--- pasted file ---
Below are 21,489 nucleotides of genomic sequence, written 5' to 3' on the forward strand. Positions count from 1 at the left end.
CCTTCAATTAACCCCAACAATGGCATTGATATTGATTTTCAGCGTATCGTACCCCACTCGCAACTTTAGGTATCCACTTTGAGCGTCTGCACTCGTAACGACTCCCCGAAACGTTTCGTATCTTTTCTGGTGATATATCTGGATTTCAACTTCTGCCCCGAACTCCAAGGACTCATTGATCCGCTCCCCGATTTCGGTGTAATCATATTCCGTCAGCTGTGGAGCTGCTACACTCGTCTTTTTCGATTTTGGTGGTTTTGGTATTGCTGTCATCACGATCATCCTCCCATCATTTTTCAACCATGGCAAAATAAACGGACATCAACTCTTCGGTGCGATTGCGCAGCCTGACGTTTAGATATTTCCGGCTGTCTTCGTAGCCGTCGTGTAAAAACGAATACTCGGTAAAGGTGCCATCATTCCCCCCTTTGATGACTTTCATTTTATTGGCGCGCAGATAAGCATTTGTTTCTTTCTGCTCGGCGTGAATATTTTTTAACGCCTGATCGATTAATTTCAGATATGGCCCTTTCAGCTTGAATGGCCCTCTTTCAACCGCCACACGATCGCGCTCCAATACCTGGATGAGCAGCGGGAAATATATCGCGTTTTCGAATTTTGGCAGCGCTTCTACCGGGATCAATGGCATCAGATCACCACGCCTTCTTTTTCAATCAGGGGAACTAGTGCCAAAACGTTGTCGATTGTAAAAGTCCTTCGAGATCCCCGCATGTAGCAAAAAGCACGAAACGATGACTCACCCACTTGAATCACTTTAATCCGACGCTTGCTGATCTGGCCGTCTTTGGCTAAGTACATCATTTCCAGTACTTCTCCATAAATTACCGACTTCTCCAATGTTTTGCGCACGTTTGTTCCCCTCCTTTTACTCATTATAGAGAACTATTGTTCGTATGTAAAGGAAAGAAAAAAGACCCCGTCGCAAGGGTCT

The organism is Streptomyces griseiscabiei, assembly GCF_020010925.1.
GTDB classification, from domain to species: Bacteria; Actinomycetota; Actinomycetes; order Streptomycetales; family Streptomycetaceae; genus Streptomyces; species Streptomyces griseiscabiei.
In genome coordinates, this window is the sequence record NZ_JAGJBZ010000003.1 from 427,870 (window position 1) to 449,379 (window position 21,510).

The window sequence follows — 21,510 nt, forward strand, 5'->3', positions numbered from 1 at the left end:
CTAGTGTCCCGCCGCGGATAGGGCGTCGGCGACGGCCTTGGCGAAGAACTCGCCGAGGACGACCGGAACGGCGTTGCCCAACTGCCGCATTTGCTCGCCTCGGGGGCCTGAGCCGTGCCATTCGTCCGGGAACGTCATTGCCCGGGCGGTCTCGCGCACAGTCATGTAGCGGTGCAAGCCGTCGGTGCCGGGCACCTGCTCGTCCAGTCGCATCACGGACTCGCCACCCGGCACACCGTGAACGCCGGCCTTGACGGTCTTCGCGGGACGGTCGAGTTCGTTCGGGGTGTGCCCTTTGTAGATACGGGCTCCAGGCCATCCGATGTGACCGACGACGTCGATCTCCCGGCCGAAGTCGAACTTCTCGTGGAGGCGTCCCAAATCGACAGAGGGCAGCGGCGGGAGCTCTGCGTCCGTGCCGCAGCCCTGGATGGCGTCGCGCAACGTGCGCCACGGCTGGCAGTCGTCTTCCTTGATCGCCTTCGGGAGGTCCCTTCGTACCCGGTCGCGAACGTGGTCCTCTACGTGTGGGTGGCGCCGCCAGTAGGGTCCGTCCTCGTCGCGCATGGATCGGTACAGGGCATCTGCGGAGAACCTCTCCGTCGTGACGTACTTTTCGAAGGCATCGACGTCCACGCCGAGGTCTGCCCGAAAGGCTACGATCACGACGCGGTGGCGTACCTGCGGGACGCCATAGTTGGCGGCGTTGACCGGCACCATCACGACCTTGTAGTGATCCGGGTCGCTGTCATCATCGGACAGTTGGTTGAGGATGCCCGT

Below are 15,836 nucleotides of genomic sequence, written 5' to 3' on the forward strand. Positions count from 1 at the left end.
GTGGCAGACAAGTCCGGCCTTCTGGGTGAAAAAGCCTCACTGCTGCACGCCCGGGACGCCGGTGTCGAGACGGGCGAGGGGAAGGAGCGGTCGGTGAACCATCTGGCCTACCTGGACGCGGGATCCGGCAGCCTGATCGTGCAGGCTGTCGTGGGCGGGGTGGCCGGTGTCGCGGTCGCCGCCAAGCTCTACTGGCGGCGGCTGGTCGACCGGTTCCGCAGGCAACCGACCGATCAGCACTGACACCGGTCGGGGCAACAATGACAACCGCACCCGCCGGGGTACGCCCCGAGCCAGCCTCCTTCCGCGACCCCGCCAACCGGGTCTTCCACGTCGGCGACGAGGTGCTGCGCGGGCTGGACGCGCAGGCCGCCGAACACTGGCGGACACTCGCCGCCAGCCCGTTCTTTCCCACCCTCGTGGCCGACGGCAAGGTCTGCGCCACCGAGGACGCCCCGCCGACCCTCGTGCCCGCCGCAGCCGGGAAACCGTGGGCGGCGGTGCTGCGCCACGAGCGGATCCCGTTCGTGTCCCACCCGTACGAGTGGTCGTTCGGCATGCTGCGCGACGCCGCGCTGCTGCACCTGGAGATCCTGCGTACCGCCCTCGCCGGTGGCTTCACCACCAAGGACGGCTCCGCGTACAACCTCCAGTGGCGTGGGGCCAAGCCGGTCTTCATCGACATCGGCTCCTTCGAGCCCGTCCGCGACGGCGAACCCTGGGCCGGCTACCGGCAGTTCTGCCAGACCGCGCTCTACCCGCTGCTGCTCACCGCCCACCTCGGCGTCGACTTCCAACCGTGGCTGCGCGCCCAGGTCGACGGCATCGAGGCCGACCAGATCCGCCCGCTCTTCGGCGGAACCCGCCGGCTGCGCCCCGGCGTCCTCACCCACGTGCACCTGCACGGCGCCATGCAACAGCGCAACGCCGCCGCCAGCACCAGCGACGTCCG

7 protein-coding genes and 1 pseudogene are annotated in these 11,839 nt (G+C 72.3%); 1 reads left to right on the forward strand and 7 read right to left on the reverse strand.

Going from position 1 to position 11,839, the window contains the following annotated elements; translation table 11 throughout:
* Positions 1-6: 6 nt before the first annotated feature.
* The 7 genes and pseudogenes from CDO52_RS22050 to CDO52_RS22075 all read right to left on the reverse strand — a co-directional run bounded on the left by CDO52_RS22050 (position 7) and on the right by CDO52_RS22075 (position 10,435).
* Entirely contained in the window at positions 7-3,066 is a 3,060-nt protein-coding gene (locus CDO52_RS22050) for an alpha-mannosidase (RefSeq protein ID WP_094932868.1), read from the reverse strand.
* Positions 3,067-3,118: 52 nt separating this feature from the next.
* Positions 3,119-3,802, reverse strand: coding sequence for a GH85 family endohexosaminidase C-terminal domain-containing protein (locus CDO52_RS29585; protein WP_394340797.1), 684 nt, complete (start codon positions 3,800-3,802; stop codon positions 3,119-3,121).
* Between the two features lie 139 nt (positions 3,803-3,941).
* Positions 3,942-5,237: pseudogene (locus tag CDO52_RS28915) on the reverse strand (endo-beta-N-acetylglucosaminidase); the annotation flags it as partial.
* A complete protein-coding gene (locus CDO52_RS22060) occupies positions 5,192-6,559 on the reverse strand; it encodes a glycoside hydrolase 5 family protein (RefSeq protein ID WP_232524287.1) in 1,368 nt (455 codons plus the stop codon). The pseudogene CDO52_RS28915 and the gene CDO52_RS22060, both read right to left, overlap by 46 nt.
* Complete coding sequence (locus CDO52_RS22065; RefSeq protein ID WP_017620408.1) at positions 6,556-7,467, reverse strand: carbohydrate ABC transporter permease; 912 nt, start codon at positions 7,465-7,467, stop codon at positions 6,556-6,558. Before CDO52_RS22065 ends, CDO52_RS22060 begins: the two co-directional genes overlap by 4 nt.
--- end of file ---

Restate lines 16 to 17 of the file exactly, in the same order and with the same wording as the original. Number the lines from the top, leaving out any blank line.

* Positions 3,119-3,802, reverse strand: coding sequence for a GH85 family endohexosaminidase C-terminal domain-containing protein (locus CDO52_RS29585; protein WP_394340797.1), 684 nt, complete (start codon positions 3,800-3,802; stop codon positions 3,119-3,121).
* Between the two features lie 139 nt (positions 3,803-3,941).